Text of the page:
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Sarah Shourd: Today I Am Only One-Third Free

Sarah Shourd speaks in New York City after arriving back in the United States Sunday morning, Sept. 19, 2010. Shourd was imprisoned for 13 months in Iran. hiker
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Arriving back in the United States today after spending 13 months in an Iranian prison with two fellow American hikers, Sarah Shourd today thanked everyone who worked help gain her freedom, but said, "I stand before you today only one-third free."

Speaking at a press conference this afternoon in New York City, Shourd appeared with her mother, Nora Shourd, and with the mothers of Shane Bauer and Josh Fattal, who remain jailed in Evin Prison in Tehran.

The three young people were picked up along the Iran-Iraq border last year and were accused of spying.

Shourd said that she, her fiancé Bauer and friend Fattal never spied or committed any crime, and called their arrest "a huge misunderstanding."

"This is not the time to celebrate," Shourd, 32, said in prepared remarks. "The only thing that enabled me to cross the gulf from prison to freedom alone was the knowledge that Shane and Josh wanted with all their hearts for my suffering to end."

Shourd thanked Iranians and Ahmadinejad in a carefully scripted return that spoke to the continuing delicacy of her situation. Iran has issued espionage-related indictments against her, Bauer and Fattal; the indictments could bring trials for the two men and proceedings in absentia for Shourd.

But she stressed their innocence in a case that has added to the roster of tensions between the U.S. and Iran.

Meanwhile, Iranian President Mahmoud Ahmadinejad arrived in New York to attend the U.N. General Assembly. He later met with U.N. Secretary-General Ban Ki-moon to discuss developments in Iraq, Afghanistan and the Middle East as well as efforts to resolve the dispute over Iran's nuclear program, the U.N. spokesperson's office said.

He called Shourd's release "a huge humanitarian gesture" in an interview on "This Week with Christiane Amanpour." He called on the U.S. to release eight Iranians being detained after arrests he said were illegal.

The three Americans were detained in July 2009 after Iranian officials said they intentionally crossed the country's border from Iraq. Echoing accounts their families have given in their absence, Shourd said Sunday that the three had been hiking in a popular tourist area - near a waterfall in Iraq's Kurdistan region - and had no idea the border was nearby.

"If we were indeed near the Iraq-Iran border, that border was entirely unmarked and indistinguishable," she said.

"Shane and Josh do not deserve to be in prison one day longer than I was," she said. "We committed no crime and we are not spies. We in no way intended any harm to the Iranian government or its people and believe a huge misunderstanding led to our arrest and prolonged detention."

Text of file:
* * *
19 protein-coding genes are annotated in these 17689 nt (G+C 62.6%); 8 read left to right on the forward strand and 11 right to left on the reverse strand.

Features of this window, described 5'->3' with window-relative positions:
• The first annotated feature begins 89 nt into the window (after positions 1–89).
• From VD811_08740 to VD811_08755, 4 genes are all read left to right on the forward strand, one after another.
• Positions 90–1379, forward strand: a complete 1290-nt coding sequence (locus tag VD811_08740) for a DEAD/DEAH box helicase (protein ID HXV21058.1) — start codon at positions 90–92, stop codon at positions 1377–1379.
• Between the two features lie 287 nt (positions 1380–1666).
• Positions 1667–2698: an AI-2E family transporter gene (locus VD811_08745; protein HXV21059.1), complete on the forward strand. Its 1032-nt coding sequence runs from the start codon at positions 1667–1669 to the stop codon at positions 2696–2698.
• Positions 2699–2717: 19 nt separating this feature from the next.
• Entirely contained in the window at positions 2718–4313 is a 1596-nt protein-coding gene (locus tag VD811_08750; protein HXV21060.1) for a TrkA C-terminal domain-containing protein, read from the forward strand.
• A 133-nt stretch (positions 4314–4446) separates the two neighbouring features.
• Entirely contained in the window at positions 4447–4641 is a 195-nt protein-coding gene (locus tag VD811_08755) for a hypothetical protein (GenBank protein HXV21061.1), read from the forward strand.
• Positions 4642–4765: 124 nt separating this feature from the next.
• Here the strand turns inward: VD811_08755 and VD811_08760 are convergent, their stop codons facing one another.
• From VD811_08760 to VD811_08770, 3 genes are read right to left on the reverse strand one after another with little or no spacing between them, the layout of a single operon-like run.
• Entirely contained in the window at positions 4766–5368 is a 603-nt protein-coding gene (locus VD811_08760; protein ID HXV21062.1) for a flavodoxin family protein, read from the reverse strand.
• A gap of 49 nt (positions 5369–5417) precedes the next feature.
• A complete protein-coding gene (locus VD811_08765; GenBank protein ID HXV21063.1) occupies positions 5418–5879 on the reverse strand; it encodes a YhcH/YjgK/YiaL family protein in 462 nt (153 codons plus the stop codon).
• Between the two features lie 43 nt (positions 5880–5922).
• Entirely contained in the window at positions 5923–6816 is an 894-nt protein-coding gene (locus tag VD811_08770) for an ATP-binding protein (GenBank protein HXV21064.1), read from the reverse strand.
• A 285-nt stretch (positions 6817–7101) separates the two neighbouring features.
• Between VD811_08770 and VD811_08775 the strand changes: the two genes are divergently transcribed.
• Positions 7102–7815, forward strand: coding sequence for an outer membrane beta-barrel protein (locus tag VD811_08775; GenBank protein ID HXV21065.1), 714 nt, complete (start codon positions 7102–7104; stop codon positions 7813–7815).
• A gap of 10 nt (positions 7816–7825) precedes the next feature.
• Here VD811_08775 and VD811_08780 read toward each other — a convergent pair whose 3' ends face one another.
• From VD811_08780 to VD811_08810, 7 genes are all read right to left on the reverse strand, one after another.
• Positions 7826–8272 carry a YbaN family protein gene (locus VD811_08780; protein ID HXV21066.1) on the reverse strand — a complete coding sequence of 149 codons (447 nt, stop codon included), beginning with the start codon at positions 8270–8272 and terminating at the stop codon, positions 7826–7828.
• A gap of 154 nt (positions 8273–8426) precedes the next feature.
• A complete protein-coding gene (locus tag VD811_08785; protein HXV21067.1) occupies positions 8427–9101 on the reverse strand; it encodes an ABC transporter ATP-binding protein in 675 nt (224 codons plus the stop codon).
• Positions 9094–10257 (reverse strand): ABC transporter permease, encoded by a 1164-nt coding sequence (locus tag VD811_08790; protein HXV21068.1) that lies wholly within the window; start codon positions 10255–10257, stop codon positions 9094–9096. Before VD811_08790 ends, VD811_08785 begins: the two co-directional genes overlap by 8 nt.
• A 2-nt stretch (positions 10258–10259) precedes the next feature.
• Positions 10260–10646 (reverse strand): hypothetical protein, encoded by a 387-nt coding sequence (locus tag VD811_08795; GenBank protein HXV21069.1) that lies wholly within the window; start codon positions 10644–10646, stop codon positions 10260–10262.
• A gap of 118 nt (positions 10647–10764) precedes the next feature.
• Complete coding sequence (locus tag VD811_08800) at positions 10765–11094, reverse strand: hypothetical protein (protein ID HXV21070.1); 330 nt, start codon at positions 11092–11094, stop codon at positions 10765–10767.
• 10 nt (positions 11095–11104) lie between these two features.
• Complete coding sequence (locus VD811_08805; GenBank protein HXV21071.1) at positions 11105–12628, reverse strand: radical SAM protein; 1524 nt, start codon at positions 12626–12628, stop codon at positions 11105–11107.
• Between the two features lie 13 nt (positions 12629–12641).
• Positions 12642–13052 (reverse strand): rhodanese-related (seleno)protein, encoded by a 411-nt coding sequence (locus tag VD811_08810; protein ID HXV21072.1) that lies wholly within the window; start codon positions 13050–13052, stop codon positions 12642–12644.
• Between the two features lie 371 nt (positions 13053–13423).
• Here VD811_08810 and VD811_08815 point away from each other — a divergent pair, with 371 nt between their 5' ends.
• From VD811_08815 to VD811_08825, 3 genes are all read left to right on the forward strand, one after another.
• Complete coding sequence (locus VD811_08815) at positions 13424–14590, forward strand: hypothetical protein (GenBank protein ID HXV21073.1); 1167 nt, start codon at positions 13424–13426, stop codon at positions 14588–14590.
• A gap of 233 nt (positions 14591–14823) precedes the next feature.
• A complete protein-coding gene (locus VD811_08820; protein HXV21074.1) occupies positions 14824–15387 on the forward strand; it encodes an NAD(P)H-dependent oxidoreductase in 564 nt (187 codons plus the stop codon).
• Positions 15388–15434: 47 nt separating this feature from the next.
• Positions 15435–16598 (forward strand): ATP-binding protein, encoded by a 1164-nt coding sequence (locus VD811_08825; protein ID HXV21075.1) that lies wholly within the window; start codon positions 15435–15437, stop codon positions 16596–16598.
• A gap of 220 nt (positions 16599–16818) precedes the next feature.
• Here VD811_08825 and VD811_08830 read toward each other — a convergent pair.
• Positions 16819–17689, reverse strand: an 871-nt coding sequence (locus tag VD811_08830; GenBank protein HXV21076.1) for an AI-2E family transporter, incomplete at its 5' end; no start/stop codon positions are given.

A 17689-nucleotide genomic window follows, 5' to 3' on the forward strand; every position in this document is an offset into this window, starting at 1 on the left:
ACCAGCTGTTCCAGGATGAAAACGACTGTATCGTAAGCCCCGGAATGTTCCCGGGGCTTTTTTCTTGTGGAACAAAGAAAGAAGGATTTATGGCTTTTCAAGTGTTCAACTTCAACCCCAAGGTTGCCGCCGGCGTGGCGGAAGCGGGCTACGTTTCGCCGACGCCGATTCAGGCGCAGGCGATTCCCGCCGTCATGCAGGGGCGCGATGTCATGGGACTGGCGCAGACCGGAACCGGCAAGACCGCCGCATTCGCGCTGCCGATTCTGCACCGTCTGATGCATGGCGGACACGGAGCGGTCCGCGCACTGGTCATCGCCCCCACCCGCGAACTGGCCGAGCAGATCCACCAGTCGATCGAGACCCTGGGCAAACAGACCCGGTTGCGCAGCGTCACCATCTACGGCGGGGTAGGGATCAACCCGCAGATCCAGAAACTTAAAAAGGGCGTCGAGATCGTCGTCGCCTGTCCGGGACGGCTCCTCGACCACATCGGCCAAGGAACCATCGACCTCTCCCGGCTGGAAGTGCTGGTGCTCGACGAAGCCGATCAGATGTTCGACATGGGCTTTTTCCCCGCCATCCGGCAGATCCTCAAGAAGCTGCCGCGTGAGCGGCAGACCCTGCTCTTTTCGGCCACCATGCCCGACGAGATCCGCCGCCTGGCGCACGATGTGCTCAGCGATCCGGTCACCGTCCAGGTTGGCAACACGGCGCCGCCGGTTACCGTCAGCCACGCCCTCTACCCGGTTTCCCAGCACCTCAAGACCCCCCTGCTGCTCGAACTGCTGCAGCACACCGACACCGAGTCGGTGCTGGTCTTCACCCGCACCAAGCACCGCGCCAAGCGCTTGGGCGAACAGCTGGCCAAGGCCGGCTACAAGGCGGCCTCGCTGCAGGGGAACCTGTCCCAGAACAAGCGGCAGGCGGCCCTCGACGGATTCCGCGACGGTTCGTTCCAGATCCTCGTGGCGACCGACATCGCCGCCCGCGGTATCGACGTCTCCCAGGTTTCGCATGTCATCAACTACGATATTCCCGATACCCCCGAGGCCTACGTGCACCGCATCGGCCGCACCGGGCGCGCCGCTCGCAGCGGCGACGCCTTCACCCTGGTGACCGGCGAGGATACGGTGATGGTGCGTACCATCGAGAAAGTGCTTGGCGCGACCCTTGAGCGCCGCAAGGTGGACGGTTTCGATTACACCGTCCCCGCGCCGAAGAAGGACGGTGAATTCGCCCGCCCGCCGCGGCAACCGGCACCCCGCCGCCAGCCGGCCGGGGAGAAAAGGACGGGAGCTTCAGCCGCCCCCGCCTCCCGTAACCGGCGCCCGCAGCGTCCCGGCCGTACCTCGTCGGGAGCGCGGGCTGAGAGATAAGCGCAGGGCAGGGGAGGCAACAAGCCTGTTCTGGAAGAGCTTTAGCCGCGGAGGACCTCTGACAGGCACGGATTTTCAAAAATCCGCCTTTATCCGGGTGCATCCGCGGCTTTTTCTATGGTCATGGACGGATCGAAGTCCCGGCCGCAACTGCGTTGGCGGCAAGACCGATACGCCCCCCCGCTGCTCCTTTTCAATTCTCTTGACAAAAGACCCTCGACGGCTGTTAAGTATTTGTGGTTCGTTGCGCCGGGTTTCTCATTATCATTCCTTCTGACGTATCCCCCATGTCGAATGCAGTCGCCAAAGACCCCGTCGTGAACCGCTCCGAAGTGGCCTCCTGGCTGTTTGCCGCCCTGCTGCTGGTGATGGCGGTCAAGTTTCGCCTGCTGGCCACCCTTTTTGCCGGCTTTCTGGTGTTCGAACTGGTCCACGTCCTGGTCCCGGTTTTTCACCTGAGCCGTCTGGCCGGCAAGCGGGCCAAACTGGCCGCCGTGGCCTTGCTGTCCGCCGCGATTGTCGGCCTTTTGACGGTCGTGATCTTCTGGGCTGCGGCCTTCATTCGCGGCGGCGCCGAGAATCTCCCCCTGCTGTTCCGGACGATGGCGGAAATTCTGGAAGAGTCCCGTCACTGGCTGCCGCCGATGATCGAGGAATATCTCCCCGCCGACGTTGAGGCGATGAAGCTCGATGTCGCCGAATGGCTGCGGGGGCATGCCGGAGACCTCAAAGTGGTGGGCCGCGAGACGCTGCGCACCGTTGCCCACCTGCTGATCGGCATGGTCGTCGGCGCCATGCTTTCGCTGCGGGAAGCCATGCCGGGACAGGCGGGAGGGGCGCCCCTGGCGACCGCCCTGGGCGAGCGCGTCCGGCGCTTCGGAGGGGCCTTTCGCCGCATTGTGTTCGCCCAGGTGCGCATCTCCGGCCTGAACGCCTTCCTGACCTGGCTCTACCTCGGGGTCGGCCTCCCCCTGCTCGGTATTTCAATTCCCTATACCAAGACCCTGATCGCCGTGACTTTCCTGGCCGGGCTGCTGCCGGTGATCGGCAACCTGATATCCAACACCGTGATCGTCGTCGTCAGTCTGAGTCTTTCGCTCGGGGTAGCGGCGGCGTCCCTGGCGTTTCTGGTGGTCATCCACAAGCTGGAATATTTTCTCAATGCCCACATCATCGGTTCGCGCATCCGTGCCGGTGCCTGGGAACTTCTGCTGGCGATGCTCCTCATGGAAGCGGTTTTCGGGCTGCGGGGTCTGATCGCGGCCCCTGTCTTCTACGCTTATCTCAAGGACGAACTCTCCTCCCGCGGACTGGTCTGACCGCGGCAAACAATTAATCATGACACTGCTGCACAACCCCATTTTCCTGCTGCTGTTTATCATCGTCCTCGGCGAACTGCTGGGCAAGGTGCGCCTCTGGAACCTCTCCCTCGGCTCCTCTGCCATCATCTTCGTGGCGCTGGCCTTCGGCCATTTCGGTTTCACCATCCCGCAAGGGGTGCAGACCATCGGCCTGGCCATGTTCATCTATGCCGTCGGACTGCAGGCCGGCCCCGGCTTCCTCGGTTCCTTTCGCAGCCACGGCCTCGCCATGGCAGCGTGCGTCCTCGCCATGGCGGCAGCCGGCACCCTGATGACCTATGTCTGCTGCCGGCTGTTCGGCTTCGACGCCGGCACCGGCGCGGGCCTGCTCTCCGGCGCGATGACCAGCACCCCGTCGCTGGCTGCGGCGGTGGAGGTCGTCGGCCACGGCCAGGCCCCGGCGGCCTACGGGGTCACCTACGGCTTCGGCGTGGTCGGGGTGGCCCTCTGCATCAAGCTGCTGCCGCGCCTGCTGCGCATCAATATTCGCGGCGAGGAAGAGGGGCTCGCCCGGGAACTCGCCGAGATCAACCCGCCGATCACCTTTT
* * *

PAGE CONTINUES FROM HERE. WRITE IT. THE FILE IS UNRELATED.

Shourd's mother has said she had health problems including a breast lump and precancerous cervical cells. Shourd said Sunday that doctors in Oman, where she went immediately after her release, had determined she was physically well.

Officials in Oman - an ally of both Iran and the United States - mediated a $500,000 bail for Shourd that satisfied Iranian authorities and apparently did not violate U.S. economic sanctions against Iran. The source of the bail payment has not been disclosed.

Shourd and Bauer had been living together in Damascus, Syria, where Bauer was working as a freelance journalist and Shourd as an English teacher. Fattal, an environmental activist and a fellow graduate of the University of California at Berkeley, came to visit them last July, and the three went hiking.

"My hope is that by learning who we are and how we came to be in this diverse and fascinating region of the world directly from my lips, it will help clear up any doubts and end Shane and Josh's detention," Shourd said.

She added that she hoped their experience would provide "an opportunity for Americans and Iranians to realize that an improved relationship would be in the best interest of all people."

Sarah's mother, Nora Shourd, also spoke: "Yesterday was my birthday, and I have received the greatest gift of all. But Cindy and Laura are still waiting for their gifts. And this is why I applaud the humanity that set Sarah free, and I cry 'Encore, encore.' It's time for Shane and Josh to come home, too. And we will not stop until they are home and we will redouble our efforts to get them out."

Ahmadinejad gave no specifics in his interview with Amanpour about whether Bauer and Fattal might also be released, saying "the cases have to be examined."

More on the Imprisoned American Hikers:

Oman: No Plans to Free 2 Americans Still in Iran
Freed U.S. Hiker Sarah Shourd Lays Low in Oman
Freed U.S. Hiker Reunited With Mother
Sarah Shourd Freed, Arrives in Oman
Mothers of Hikers Still in Prison: It's Our Turn
Katie Couric Interviews Josh Fattal's Brother
Mothers of Imprisoned Hikers Speak Out

  • David Morgan

    David Morgan is a senior editor at CBSNews.com and cbssundaymorning.com.